Any philosophy begins with axioms, ideas that are simple enough that you can build upon them without wasting time and starting over. Figuring out your axioms is easy, and only requires thinking through those ideas you are least likely to change your mind about. My first axiom is that my choices have value. I do things to wood that make them more valuable than simple pieces of wood. Otherwise, what is the point? If a stack of boards in your living room will fetch more value than something you’ve built, you have the wrong calling. In fact, you’re better off leaving them at the store if that is the case.
When I was involved in real estate, there was the idea of the highest and best use. You don’t build skyscrapers in the middle of nowhere, and you don’t tear down a luxury apartment building to make room for a community garden. This idea holds weight because doing the wrong thing has a greater cost, and offers less reward. A similar approach might apply to wood. Nobody gets excited about how much particleboard they could create grinding up exotic hardwoods. I save my best pieces of wood for my most special projects, and you probably do also.
This idea has its limits, as I’m not about to slice a great board into veneer and cover some plywood, even if it produces the most value. This reminds me of the trend with baseball cards in recent years to add thin slices of memorabilia such as bats and game-worn uniforms to create artificial keepsakes. I completely support the effort to make as much money as possible, and my only exception is how much gullibility I can stand among those who might enjoy my work. Is there a market for thin shavings from vintage musical instruments? I’ll let someone else find out.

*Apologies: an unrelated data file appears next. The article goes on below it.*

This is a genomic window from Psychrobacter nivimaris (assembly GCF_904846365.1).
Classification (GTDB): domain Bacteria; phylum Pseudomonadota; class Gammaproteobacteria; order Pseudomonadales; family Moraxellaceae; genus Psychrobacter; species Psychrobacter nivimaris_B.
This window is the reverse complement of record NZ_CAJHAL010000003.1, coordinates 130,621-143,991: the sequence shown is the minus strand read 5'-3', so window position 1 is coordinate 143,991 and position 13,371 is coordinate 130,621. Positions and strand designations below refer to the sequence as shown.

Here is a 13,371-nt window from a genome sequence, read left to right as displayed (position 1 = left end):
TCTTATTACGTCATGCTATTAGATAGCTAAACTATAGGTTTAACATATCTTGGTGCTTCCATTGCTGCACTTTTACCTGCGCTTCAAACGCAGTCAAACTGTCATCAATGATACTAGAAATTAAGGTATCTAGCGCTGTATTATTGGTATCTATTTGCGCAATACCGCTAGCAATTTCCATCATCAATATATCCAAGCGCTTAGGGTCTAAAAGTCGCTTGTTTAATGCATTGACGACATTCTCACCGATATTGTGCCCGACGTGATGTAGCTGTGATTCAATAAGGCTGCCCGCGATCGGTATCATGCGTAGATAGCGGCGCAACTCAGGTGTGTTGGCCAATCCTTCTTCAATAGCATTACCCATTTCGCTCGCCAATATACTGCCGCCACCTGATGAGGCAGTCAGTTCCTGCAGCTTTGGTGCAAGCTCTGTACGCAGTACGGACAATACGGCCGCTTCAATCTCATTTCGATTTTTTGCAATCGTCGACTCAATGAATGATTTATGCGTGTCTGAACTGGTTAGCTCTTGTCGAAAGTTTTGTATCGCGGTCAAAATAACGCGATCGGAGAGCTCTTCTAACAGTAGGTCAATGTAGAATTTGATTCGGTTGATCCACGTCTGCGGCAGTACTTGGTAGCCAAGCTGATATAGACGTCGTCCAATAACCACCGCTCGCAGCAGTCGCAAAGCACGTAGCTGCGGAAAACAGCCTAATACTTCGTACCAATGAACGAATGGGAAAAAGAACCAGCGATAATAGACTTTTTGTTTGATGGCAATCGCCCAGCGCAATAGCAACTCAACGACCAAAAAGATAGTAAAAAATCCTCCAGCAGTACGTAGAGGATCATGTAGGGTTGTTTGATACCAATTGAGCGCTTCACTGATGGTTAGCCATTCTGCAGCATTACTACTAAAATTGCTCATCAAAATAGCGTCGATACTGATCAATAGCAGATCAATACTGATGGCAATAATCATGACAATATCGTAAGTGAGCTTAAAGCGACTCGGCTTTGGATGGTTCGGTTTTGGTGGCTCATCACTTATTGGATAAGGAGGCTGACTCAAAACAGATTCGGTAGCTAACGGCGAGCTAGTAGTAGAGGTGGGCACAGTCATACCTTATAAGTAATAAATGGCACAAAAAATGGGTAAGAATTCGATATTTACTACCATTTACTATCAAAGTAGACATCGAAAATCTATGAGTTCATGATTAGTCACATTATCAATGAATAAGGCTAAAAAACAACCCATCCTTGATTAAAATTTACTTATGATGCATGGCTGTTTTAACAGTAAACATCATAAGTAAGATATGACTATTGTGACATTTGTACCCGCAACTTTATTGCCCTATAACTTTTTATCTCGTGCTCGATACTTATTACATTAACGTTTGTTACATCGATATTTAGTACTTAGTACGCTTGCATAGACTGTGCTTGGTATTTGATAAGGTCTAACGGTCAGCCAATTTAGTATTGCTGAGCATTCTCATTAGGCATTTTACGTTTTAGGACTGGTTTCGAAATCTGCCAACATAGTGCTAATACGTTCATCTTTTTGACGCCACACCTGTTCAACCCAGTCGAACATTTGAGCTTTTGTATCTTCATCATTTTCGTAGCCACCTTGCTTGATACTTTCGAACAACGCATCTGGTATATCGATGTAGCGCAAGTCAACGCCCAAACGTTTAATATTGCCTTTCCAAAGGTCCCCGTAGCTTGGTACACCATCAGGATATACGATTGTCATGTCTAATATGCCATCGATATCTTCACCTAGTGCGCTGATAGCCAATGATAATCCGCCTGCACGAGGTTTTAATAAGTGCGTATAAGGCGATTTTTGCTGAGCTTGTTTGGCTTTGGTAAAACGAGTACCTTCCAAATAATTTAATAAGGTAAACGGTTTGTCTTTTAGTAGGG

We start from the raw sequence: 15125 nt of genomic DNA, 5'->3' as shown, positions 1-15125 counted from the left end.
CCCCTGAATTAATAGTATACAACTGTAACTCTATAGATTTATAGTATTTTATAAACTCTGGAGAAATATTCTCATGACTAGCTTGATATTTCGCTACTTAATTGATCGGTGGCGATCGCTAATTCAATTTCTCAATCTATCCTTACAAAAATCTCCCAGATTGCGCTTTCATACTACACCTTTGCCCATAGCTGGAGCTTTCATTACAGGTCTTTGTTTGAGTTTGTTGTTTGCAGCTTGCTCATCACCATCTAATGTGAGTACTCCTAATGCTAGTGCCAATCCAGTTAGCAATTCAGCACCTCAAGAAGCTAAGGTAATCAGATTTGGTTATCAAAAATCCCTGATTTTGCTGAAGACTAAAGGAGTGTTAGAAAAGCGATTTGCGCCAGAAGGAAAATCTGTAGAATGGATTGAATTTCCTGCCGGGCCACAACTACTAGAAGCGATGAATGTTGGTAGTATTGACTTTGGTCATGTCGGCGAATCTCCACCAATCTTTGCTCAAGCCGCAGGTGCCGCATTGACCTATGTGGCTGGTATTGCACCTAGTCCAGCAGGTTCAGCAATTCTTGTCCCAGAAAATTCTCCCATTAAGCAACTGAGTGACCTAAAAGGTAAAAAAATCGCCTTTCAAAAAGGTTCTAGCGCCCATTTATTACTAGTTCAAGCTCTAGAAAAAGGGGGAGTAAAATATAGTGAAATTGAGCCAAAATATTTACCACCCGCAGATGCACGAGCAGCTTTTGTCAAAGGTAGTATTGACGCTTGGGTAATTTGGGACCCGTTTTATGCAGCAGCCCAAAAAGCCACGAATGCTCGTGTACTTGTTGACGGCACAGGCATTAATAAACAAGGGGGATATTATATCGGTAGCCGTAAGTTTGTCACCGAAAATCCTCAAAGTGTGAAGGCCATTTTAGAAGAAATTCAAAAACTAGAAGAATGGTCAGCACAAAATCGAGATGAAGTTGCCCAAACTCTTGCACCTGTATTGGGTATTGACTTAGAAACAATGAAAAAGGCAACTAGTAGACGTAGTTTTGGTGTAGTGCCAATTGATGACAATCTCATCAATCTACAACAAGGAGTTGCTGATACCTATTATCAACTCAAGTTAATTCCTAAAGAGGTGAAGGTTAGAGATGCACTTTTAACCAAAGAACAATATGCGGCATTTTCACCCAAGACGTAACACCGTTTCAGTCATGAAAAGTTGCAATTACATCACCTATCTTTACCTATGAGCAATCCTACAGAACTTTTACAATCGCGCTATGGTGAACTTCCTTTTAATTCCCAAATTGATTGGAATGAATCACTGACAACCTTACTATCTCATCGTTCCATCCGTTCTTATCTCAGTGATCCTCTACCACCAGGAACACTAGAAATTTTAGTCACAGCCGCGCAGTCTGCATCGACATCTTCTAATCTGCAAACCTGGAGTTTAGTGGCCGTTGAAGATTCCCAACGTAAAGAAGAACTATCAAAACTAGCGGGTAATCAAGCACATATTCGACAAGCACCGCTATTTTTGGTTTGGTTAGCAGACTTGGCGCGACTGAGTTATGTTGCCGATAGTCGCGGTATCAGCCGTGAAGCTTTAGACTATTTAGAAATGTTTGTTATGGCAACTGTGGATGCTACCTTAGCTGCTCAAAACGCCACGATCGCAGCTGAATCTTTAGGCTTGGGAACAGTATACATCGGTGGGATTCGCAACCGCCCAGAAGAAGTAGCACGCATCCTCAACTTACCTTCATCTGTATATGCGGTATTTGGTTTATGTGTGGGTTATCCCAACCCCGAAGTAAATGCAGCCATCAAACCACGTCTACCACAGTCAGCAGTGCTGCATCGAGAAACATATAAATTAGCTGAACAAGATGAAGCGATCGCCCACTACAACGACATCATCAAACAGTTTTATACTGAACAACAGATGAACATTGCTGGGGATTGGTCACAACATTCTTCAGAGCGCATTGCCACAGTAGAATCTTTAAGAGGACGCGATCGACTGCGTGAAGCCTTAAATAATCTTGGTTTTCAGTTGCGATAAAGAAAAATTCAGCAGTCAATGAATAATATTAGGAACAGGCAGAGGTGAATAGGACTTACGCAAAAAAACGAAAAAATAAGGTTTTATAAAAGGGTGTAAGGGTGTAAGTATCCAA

Overall, I don’t see the value in preserving what something used to be as part of a new thing. I’ve seen chairs made of skateboards, and skateboards made of chairs. Some folks have a weak definition of creativity I guess. My first piece of stereo equipment I purchased decades ago has a big round sticker clearly indicating its “simulated walnut grain finish”. I have yet to determine whether it is a statement of quality, or a disclaimer. I think the absence of a sticker would have been a more effective statement of quality, but even our modern giants of technology haven’t figured this out.
Fellow woodworkers, we add value. We also live in a world that doesn’t recognize quality. Kids with 3D printers call themselves “makers” and consider themselves your peers. I don’t try to understand this warped idea of quality, but we are all forced to be a part of it. My stereo proudly proclaims its fakeness when a real wood finish would have carried a trivial cost. Baseball card enthusiasts will degrade value because of flaws in cardboard attached to a destroyed piece of wood that was once a baseball bat. Will a future generation pay a premium for the vintage or retro charm associated with cheap mass-produced furniture? There will be no shortage of idiots.